Critical Theory: Critical Methodology to Disciplinary Foundations in Nursing

Judy E Mill, Marion N. Allen, Raymond A. Morrow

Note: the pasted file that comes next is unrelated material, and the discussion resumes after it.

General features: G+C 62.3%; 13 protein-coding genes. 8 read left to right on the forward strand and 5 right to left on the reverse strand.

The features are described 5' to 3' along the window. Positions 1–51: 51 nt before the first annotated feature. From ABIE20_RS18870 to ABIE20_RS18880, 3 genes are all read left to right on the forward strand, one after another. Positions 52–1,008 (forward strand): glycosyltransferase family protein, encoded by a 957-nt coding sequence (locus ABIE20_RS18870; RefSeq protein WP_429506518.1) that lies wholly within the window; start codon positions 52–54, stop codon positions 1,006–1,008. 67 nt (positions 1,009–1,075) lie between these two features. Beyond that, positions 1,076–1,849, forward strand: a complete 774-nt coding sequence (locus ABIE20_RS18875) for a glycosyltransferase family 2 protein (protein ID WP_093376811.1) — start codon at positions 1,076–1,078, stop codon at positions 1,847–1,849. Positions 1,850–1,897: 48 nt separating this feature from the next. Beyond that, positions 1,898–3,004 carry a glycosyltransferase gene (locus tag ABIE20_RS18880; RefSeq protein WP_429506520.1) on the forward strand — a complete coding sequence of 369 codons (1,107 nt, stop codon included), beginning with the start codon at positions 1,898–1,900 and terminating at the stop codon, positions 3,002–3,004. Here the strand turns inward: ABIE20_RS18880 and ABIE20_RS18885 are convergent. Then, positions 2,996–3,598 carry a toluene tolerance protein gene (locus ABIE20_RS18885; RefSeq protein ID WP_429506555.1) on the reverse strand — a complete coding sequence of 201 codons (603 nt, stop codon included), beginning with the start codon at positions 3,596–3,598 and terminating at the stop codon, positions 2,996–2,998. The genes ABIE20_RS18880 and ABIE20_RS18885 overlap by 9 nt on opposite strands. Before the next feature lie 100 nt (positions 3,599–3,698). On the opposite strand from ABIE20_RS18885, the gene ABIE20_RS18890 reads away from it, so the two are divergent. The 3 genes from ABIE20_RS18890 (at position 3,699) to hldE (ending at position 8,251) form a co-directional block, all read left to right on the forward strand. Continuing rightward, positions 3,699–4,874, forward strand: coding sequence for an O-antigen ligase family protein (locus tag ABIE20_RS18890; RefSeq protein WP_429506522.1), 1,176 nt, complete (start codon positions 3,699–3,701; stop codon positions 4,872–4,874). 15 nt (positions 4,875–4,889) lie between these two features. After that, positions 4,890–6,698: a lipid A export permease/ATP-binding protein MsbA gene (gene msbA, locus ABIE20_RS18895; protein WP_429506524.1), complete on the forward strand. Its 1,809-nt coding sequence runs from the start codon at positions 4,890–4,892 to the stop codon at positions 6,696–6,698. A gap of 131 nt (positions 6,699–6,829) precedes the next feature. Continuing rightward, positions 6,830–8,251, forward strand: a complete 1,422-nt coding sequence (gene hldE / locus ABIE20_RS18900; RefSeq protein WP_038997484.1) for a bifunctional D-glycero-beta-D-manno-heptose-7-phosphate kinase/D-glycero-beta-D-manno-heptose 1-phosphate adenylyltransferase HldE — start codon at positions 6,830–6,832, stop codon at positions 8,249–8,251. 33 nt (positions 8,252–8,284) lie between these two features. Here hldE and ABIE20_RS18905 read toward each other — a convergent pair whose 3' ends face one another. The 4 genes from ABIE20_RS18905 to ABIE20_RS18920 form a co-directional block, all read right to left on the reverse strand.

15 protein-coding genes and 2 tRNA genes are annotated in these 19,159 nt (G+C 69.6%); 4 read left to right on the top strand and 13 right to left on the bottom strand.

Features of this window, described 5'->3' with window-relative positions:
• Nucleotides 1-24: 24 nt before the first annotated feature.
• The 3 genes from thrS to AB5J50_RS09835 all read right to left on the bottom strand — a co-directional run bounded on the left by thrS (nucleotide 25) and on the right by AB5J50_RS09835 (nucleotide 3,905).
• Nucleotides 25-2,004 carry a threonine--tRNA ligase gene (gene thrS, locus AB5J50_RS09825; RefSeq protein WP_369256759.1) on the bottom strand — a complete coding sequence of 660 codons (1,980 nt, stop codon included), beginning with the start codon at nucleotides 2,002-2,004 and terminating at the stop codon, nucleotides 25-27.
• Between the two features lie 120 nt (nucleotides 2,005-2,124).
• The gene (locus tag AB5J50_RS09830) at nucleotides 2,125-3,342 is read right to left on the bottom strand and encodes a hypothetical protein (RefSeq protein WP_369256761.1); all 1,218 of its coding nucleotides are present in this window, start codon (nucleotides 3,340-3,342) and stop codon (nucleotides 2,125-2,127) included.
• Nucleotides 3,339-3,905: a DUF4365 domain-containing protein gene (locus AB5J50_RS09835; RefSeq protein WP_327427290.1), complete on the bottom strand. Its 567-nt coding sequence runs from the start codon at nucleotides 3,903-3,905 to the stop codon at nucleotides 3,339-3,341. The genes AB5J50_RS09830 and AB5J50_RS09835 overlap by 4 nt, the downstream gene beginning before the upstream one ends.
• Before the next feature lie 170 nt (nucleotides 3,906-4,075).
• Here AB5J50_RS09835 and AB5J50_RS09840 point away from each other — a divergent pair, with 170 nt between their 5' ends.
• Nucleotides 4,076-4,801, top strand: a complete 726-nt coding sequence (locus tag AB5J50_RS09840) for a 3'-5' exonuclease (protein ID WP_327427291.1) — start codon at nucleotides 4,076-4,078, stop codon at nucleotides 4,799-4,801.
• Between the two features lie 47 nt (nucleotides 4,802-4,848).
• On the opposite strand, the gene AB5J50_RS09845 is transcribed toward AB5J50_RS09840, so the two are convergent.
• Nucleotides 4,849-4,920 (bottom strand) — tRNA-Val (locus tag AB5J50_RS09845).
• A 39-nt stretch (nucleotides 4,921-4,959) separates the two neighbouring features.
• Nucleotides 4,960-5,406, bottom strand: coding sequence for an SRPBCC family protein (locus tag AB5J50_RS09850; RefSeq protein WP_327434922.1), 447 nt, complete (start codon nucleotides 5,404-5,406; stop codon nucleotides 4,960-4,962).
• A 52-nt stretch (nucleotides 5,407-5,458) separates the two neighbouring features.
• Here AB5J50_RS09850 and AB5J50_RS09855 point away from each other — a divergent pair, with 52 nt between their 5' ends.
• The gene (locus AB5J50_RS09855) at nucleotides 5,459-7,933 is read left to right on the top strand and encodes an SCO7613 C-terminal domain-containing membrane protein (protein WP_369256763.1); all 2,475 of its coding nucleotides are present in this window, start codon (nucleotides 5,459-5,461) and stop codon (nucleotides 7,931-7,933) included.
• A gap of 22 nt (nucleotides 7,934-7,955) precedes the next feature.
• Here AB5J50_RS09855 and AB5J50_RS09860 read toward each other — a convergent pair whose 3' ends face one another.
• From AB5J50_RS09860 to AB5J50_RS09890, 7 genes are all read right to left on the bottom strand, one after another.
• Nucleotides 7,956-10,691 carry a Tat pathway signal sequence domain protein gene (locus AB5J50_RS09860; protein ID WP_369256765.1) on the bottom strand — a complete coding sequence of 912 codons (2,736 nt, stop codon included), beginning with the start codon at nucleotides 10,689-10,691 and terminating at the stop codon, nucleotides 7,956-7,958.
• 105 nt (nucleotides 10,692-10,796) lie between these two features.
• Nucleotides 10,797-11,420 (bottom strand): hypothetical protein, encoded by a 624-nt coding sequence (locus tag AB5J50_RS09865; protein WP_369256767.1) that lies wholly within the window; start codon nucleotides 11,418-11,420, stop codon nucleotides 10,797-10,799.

Increasingly in the nursing literature, theorists have examined the use of critical theory in nursing (especially as understood by Habermas) and many have advocated it as a research approach to guide knowledge development in nursing. There has been limited analysis, however, of critical theory's broader foundational implications for the discipline of nursing. Part of the difficulty stems from a failure to differentiate between the implications of Habermas's earlier work on knowledge interests and his later theory of communicative action. In this paper, Habermas's critical theory is explored along two dimensions: as a metatheoretical account of a methodology of critical theory as a research tradition; and as a theory of communicative action whose dialogical and normative assumptions have profound implications for a postfoundationalist grounding of nursing as a discipline and professional practice. The authors argue that critical theory is necessary for nursing and may be sufficient as a paradigmatic philosophical base for the discipline.

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